compact, cup-shaped, like that of D. wstiva, made of graj plant fibers,
lined with feathers. Eggs : 3 or 4, white, tinged with pink or cream,
spotted on or around larger end with reddish brown and lilac gray,
usually mixed with a few darker specks.
Food. Frequently green caterpillars.
The quiet little black-throated gray warbler is a restful contrast to
the whirligig of perpetual motion, the omnipresent Audubon warbler
of the Sierra Nevada. It seems to be especially a bird of Transition
low growth, such as scrub oaks, pifions, cedars, and manzanitas.
Along the North Fork of the Yuba River in the Sierra we found
it singing in the bushes along the road, and in the low trees on a
hillside near camp. Its song is a simple warbler lay, zee-ee-zee-ee,
ze, ze, ze, with the quiet woodsy quality of mrens and ccerulescens,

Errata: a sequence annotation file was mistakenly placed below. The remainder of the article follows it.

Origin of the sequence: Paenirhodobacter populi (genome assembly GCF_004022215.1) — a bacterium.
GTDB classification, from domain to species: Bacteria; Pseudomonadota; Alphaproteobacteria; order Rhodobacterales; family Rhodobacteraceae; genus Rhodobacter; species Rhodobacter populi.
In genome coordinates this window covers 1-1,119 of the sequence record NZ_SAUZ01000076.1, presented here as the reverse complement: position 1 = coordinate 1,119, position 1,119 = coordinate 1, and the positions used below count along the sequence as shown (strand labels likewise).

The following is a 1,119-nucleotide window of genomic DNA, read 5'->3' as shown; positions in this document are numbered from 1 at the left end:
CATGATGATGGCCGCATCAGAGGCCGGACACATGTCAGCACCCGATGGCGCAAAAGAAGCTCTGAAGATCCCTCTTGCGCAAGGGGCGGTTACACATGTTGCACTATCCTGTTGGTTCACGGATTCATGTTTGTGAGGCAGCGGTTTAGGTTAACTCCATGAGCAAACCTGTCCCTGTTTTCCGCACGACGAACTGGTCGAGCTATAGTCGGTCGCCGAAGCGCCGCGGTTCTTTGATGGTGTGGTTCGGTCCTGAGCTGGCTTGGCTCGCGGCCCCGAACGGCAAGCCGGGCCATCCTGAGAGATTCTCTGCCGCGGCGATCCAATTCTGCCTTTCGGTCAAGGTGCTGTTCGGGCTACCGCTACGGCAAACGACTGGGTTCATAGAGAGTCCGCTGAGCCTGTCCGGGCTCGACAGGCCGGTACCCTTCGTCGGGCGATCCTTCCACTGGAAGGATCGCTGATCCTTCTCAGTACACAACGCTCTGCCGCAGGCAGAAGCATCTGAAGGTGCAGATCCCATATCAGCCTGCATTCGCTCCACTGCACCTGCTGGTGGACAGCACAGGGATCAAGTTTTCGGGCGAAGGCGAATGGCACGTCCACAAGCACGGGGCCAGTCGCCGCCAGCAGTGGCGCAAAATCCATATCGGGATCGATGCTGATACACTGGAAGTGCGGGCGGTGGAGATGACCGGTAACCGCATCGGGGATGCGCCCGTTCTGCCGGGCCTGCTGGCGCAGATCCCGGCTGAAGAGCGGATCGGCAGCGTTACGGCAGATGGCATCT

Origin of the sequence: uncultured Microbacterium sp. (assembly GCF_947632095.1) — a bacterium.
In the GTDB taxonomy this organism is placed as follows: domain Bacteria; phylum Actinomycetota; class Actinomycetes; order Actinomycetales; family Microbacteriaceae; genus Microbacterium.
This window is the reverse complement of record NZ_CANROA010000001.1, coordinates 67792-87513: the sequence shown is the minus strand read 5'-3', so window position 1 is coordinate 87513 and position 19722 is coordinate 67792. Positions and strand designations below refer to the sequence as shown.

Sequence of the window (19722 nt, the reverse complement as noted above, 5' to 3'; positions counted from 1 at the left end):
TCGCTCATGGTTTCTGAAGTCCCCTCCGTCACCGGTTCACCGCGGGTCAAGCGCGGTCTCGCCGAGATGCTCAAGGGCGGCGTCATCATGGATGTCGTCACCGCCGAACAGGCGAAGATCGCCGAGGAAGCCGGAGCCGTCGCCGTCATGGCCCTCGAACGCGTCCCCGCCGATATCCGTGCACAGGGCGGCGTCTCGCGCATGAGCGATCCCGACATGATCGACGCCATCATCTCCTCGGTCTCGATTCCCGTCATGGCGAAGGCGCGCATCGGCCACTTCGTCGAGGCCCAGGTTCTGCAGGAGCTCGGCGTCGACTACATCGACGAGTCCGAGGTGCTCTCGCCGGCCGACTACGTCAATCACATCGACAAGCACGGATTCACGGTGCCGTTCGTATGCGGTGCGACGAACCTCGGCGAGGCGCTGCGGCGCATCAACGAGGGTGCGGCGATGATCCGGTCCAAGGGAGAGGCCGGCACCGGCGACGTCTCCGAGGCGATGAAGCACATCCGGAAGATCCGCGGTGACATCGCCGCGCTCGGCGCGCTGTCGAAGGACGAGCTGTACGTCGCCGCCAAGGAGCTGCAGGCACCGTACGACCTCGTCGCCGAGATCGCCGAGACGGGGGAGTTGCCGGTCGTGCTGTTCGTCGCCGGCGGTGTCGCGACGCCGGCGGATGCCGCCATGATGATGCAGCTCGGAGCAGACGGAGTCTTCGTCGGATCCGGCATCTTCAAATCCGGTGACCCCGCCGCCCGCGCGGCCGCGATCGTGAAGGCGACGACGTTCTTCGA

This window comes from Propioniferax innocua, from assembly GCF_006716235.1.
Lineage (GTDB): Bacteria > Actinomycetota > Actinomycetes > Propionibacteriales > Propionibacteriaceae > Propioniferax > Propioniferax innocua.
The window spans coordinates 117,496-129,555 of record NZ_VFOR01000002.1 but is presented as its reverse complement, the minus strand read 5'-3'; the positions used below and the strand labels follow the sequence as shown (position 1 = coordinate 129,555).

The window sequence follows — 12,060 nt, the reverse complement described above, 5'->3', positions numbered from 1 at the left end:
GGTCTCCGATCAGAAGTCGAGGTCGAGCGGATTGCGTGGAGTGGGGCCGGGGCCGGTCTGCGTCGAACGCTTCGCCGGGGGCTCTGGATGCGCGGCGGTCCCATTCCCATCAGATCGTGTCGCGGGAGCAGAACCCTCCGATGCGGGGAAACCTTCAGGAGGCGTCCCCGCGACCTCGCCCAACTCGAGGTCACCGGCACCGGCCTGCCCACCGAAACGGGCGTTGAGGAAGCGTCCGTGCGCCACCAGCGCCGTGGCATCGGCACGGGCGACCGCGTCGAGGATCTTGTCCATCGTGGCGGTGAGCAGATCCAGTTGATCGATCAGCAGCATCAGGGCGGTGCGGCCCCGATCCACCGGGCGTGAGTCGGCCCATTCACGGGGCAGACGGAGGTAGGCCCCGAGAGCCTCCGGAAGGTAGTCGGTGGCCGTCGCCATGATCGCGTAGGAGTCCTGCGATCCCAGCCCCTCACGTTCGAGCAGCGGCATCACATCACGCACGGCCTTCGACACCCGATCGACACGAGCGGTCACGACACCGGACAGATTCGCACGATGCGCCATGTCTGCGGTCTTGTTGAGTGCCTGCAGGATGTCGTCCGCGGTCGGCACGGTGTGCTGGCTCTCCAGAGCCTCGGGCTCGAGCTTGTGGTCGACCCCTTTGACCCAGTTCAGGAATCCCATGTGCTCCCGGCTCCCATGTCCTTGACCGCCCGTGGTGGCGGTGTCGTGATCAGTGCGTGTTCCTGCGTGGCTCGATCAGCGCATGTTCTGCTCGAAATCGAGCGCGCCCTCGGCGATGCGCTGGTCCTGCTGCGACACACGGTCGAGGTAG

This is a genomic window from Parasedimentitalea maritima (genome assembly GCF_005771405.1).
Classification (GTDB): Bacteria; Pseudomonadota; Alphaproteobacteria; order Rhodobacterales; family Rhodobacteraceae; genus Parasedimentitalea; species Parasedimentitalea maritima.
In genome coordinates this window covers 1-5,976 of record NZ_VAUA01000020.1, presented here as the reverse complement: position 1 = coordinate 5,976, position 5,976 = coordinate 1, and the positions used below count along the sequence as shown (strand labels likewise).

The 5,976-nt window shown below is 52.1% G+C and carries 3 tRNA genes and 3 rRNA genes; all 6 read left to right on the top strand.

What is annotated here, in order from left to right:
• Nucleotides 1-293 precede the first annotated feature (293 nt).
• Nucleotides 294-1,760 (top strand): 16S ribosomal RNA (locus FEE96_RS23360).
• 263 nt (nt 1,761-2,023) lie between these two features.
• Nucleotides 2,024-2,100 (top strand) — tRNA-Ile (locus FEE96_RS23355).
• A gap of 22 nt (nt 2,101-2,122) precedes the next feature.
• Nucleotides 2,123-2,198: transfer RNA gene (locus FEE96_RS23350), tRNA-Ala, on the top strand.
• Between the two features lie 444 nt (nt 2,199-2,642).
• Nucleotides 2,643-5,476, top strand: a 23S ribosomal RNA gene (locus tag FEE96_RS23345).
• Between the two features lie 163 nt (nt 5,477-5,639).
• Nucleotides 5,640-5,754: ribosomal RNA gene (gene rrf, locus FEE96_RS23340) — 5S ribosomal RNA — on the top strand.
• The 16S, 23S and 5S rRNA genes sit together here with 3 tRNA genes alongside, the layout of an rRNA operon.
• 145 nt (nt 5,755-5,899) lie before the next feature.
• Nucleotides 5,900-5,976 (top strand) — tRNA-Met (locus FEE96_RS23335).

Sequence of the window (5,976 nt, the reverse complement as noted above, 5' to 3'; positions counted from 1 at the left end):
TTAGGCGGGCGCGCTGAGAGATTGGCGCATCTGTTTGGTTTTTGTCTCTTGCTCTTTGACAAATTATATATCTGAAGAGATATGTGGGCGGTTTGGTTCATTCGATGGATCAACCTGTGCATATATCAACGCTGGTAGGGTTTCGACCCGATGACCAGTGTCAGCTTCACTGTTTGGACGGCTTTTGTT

so soothing to the ear.
666. Dendroica chrysoparia 3d. $- Salv. GOLDEN-CHEEKED
Adult male in spring and summer. Upper parts and throat black, upper
parts sometimes tinged with olive green ;
sides of head bright yellow, interrupted by
narrow black streak through eye; forehead
usually with yellow spot or streak ; breast
and belly white, sides streaked with black ;
wings and tail black, wings with two white
bands and tail with three outer pairs of """"^"^H
feathers with inner web largely white. ^^i
Adult female in spring and summer : like F .
summer male, but upper parts olive green,
indistinctly streaked ; throat yellowish, black showing through ; wings
420 WOOD WARBLERS
and tail duller, wing bands narrower. Adult male in fall and winter :
like summer male, but feathers of black throat patch edged with white or
yellowish. Young male in first fall and winter : like adult fall male, but
upper parts streaked with olive green and black, upper tail coverts edged
with olive green and gray, wings and tail duller, wing bars with black